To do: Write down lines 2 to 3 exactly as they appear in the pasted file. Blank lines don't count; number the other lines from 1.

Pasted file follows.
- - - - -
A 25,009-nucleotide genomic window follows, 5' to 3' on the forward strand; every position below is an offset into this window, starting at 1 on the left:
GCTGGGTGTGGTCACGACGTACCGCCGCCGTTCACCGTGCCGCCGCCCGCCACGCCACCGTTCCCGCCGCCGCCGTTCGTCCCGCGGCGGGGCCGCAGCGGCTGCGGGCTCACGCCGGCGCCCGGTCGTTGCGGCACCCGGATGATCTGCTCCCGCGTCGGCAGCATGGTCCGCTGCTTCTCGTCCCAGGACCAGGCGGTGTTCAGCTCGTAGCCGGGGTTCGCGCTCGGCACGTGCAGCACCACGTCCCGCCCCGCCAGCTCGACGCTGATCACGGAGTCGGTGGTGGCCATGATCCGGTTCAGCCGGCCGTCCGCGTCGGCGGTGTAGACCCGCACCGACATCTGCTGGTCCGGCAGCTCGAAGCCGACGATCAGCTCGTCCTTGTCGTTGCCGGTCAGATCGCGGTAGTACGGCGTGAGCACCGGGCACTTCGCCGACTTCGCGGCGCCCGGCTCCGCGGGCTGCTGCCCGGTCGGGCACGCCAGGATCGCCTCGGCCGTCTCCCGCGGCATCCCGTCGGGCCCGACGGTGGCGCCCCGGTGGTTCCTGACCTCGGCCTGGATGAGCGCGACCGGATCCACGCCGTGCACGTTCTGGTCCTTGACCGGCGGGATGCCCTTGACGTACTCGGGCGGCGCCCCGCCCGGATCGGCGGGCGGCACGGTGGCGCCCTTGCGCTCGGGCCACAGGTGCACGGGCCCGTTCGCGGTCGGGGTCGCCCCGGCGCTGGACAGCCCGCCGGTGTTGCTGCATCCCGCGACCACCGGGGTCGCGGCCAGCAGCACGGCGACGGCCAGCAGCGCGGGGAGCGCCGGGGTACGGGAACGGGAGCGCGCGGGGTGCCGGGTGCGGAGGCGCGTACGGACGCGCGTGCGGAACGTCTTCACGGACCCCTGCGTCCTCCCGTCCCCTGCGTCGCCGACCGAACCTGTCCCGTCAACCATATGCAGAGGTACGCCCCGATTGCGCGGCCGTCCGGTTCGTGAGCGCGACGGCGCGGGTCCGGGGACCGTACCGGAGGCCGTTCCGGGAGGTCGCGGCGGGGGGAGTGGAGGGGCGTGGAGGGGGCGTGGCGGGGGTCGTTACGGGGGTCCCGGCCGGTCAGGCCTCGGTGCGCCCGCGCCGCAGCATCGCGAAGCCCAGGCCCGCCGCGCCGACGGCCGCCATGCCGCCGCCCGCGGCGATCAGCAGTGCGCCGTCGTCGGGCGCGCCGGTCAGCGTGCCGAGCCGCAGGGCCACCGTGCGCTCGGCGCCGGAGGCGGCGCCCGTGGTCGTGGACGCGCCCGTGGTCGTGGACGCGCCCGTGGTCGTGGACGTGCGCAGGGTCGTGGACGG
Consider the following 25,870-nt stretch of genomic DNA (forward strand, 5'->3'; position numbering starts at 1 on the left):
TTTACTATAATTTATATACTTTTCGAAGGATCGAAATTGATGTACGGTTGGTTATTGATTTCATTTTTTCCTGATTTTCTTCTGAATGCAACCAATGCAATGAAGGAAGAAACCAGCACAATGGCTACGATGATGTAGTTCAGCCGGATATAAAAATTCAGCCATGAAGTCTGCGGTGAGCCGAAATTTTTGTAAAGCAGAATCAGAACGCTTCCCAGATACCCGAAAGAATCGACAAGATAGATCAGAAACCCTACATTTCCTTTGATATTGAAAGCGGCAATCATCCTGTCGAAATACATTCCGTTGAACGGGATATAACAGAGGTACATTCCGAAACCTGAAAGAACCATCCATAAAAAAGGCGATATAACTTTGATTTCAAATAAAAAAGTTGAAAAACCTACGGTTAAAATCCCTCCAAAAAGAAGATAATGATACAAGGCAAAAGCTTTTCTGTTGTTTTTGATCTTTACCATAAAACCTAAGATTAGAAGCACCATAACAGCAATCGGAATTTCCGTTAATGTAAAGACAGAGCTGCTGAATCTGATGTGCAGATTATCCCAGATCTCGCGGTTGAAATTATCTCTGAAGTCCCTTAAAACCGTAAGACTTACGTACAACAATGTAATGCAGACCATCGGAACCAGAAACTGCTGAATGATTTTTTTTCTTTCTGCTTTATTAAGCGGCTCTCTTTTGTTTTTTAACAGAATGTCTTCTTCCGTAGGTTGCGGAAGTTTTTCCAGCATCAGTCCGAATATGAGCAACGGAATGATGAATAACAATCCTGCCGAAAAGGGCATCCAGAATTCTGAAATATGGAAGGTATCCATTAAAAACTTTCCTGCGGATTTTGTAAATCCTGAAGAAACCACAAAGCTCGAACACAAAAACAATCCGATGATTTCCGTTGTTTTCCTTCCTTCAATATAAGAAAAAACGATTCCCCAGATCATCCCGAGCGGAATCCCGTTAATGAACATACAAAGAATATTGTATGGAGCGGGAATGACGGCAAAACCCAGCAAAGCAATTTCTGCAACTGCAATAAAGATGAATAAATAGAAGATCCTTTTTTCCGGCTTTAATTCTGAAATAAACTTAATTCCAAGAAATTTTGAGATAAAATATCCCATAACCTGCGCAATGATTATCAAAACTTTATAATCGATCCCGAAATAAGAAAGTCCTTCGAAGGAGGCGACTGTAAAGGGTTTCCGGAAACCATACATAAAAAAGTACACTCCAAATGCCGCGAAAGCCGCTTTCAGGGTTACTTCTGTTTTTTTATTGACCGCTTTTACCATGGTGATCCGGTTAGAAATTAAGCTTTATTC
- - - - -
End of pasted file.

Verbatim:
GCTGGGTGTGGTCACGACGTACCGCCGCCGTTCACCGTGCCGCCGCCCGCCACGCCACCGTTCCCGCCGCCGCCGTTCGTCCCGCGGCGGGGCCGCAGCGGCTGCGGGCTCACGCCGGCGCCCGGTCGTTGCGGCACCCGGATGATCTGCTCCCGCGTCGGCAGCATGGTCCGCTGCTTCTCGTCCCAGGACCAGGCGGTGTTCAGCTCGTAGCCGGGGTTCGCGCTCGGCACGTGCAGCACCACGTCCCGCCCCGCCAGCTCGACGCTGATCACGGAGTCGGTGGTGGCCATGATCCGGTTCAGCCGGCCGTCCGCGTCGGCGGTGTAGACCCGCACCGACATCTGCTGGTCCGGCAGCTCGAAGCCGACGATCAGCTCGTCCTTGTCGTTGCCGGTCAGATCGCGGTAGTACGGCGTGAGCACCGGGCACTTCGCCGACTTCGCGGCGCCCGGCTCCGCGGGCTGCTGCCCGGTCGGGCACGCCAGGATCGCCTCGGCCGTCTCCCGCGGCATCCCGTCGGGCCCGACGGTGGCGCCCCGGTGGTTCCTGACCTCGGCCTGGATGAGCGCGACCGGATCCACGCCGTGCACGTTCTGGTCCTTGACCGGCGGGATGCCCTTGACGTACTCGGGCGGCGCCCCGCCCGGATCGGCGGGCGGCACGGTGGCGCCCTTGCGCTCGGGCCACAGGTGCACGGGCCCGTTCGCGGTCGGGGTCGCCCCGGCGCTGGACAGCCCGCCGGTGTTGCTGCATCCCGCGACCACCGGGGTCGCGGCCAGCAGCACGGCGACGGCCAGCAGCGCGGGGAGCGCCGGGGTACGGGAACGGGAGCGCGCGGGGTGCCGGGTGCGGAGGCGCGTACGGACGCGCGTGCGGAACGTCTTCACGGACCCCTGCGTCCTCCCGTCCCCTGCGTCGCCGACCGAACCTGTCCCGTCAACCATATGCAGAGGTACGCCCCGATTGCGCGGCCGTCCGGTTCGTGAGCGCGACGGCGCGGGTCCGGGGACCGTACCGGAGGCCGTTCCGGGAGGTCGCGGCGGGGGGAGTGGAGGGGCGTGGAGGGGGCGTGGCGGGGGTCGTTACGGGGGTCCCGGCCGGTCAGGCCTCGGTGCGCCCGCGCCGCAGCATCGCGAAGCCCAGGCCCGCCGCGCCGACGGCCGCCATGCCGCCGCCCGCGGCGATCAGCAGTGCGCCGTCGTCGGGCGCGCCGGTCAGCGTGCCGAGCCGCAGGGCCACCGTGCGCTCGGCGCCGGAGGCGGCGCCCGTGGTCGTGGACGCGCCCGTGGTCGTGGACGCGCCCGTGGTCGTGGACGTGCGCAGGGTCGTGGACGG
Consider the following 25,870-nt stretch of genomic DNA (forward strand, 5'->3'; position numbering starts at 1 on the left):